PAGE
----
Babe Ruth Sultan of Swat by Rosemary McKittrick

Photo courtesy of Hunt Auctions.

With a tip of his head, a re-positioning of his legs and a gentle wave of the bat Babe Ruth had a way of terrifying pitchers. They knew what was probably coming.

Sept. 30, 1927 was the Yankees final game of the season. With 59 home runs to his credit Babe Ruth stepped up to the plate facing Tom Zachary of the Washington Senators.

Sixty, count ‘em sixty! Babe Ruth shouted in the locker room. Let’s see some other son of a bitch match that.

Zachary’s first pitch was a fastball, strike. His second pitch was high, ball. Then Babe took a brutal swing at the third pitched ball and bam you could hear the ball crashing against the bat all over the park.

It was Babe’s record 60th homer.

The crowd roared as Babe made his triumphant swagger around the bases. He jogged slowly, touched each bag firmly and embedded his spikes into home plate.

“Sixty, count ‘em sixty!” Ruth shouted in the locker room. “Let’s see some other son of a bitch match that.” People agreed it would probably never happen. It didn’t happen until 1961 when Roger Maris did it with the help of an extended season.

The Yankees took the series from The Pittsburgh Pirates in four straight games in 1927. The following year they did it again with the Cardinals.

The Sultan of Swat used the heaviest bat, made the most money and got the most fines than any other player. He made people believe anything was possible as he rounded those bases 714 times during his career.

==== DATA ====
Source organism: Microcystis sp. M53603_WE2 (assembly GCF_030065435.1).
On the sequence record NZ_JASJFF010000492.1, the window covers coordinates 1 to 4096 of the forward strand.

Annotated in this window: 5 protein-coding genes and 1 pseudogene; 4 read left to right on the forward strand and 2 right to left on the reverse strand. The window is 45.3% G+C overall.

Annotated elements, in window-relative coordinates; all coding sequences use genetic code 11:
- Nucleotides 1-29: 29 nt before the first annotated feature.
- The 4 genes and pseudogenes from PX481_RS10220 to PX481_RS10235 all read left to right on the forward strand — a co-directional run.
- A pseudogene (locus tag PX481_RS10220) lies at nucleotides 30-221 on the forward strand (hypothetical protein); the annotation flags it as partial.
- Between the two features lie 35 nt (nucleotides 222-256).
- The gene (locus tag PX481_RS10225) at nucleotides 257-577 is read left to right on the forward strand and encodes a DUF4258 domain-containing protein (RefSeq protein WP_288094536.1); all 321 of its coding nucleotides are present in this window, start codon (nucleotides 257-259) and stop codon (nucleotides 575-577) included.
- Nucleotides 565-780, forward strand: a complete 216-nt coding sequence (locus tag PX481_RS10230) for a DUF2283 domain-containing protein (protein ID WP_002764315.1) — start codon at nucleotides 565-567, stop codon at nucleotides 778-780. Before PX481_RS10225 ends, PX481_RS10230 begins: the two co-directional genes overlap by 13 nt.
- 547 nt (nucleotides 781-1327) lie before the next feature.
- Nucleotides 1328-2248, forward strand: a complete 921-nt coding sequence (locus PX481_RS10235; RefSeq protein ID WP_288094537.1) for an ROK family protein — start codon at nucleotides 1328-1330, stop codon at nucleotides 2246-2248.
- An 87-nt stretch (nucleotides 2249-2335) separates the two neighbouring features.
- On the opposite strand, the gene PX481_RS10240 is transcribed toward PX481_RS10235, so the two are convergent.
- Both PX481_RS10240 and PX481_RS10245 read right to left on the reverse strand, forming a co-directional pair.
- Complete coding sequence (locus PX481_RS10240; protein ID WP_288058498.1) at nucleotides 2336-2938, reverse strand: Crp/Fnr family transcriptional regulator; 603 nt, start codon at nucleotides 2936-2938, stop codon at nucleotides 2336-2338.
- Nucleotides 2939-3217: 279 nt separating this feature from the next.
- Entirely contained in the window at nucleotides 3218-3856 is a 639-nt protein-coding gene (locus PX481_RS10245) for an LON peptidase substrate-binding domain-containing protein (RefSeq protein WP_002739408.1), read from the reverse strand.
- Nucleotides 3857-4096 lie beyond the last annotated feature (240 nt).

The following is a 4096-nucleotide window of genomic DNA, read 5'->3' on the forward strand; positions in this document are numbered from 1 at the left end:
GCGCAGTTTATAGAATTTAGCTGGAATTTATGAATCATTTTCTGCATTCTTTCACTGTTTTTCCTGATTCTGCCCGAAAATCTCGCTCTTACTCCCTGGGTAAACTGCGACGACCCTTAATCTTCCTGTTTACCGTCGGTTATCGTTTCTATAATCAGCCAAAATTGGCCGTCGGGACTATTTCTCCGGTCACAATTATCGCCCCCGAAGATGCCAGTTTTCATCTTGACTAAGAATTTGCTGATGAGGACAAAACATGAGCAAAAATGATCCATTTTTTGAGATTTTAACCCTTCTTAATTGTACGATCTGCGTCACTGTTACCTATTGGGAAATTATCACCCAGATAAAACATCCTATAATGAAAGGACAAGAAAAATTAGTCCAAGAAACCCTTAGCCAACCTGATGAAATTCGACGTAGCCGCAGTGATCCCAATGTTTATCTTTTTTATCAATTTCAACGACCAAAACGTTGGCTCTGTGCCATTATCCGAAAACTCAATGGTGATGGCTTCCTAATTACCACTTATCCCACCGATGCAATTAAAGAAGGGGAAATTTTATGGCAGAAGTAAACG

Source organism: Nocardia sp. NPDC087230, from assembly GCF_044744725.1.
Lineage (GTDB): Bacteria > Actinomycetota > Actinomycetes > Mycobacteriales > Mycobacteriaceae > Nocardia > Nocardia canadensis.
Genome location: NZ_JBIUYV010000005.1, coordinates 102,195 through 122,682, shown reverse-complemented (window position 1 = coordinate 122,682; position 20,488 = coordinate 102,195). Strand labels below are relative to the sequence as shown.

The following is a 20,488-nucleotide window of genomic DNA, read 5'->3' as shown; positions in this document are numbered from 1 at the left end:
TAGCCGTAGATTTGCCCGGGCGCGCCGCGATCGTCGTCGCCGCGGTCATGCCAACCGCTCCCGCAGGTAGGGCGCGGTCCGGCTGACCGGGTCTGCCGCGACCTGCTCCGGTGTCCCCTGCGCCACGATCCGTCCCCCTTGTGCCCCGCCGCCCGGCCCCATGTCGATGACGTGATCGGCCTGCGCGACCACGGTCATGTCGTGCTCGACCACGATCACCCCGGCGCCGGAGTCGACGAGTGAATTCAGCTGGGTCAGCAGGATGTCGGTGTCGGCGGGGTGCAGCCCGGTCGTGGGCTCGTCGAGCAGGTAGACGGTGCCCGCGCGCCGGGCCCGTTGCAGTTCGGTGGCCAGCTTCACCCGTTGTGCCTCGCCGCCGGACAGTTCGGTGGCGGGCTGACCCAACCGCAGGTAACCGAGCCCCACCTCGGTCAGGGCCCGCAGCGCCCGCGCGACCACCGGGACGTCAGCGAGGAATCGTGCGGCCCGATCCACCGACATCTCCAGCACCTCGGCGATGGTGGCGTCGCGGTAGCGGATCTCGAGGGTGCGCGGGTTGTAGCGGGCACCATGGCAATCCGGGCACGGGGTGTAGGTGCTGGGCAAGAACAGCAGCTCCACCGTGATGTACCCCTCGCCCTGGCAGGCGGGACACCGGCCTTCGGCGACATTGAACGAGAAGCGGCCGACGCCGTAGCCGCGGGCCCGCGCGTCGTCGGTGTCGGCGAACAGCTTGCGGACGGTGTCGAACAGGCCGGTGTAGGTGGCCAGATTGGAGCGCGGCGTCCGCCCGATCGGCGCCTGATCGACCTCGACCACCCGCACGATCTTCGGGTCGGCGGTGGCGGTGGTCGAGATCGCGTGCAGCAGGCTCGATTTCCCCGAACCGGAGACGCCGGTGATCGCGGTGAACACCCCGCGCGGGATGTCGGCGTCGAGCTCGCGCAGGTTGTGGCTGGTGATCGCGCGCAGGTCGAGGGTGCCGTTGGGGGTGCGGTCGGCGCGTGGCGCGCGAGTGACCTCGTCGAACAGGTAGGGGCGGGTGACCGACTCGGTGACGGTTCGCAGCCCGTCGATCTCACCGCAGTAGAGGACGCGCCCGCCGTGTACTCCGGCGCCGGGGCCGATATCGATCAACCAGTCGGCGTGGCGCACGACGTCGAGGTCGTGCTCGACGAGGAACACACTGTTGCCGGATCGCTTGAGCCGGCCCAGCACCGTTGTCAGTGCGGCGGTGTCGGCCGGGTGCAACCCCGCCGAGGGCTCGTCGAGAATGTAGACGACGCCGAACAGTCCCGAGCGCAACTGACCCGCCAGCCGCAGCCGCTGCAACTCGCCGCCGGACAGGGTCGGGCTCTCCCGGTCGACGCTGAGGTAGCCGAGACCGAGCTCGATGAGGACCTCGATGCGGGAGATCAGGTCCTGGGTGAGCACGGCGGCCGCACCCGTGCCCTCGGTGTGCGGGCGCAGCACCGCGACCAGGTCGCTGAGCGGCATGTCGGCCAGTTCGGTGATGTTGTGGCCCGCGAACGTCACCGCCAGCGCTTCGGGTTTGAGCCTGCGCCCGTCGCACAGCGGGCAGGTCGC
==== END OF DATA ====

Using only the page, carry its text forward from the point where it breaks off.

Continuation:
“How to hit home runs: I swing as hard as I can, and I try to swing right through the ball...The harder you grip the bat, the more you can swing it through the ball, and the farther the ball will go. I swing big, with everything I've got. I hit big or I miss big. I like to live as big as I can,” Babe said.

Even into the 1930s his hitting dominated the Yankee’s lineup. He was baseball’s biggest hero and he knew it.

Mostly the outfielder ignored upcoming competitors like Lou Gehrig. Oblivious to his health, Babe continued to eat and drink too much and light up half-smoked cigars he found on the men’s room floor.

Gehrig became the best hitter in the American League, driving in runs faster than Babe. In 1932, Gehrig even hit four home runs in a single game something Babe never did. But, he still had to settle for second billing.

The Bambino was simply larger than life and king of the Yankee castle.

“Give him a crowd, a gallery worthy of his best effort, and the old warrior will put on his show…He isn’t what he used to be. But pack the stands, set the stage, turn up the lights, and who is it brings down the house with his act! The Babe,” said columnist John Kieran.

On June 15, 2019, Hunt Auctions featured The Babe Ruth collection on the block. The items came from the personal collection of granddaughter Linda Ruth Tosetti.

Here are some current values.

Babe Ruth

Photograph; autographed; The Babe at bat; black-and-white; inscribed and signed; 1948; 17 inches by 21 inches; $19,200.

Cleats; circa 1920s-30s; includes letter of provenance from Ruth family; $72,000.

Photograph; autographed; Babe and Lou Gehrig in uniform; sepia toned; circa 1927-1928; 8 inches by 10 inches; $78,000.

Touring Suitcase; “Bustin Babes” original leather; Ruth used during famed RUTH-Gehrig Home Run Tour organized by Ruth’s agent Christy Walsh; circa 1927-1928; $84,000.

Photograph; autographed; 60th home run record setting hit; in game between New York Yankees and Washington Senators; sepia toned; inscribed and signed; scarce; 1927; 10 inches by 13 inches; $96,000.

Rosemary McKittrick is a storyteller.  For 26 years she has brought the world of collecting to life in her column.  Her website is a mother lode of information about art, antiques and collectibles.  Rosemary received her education in the trenches working as a professional appraiser.

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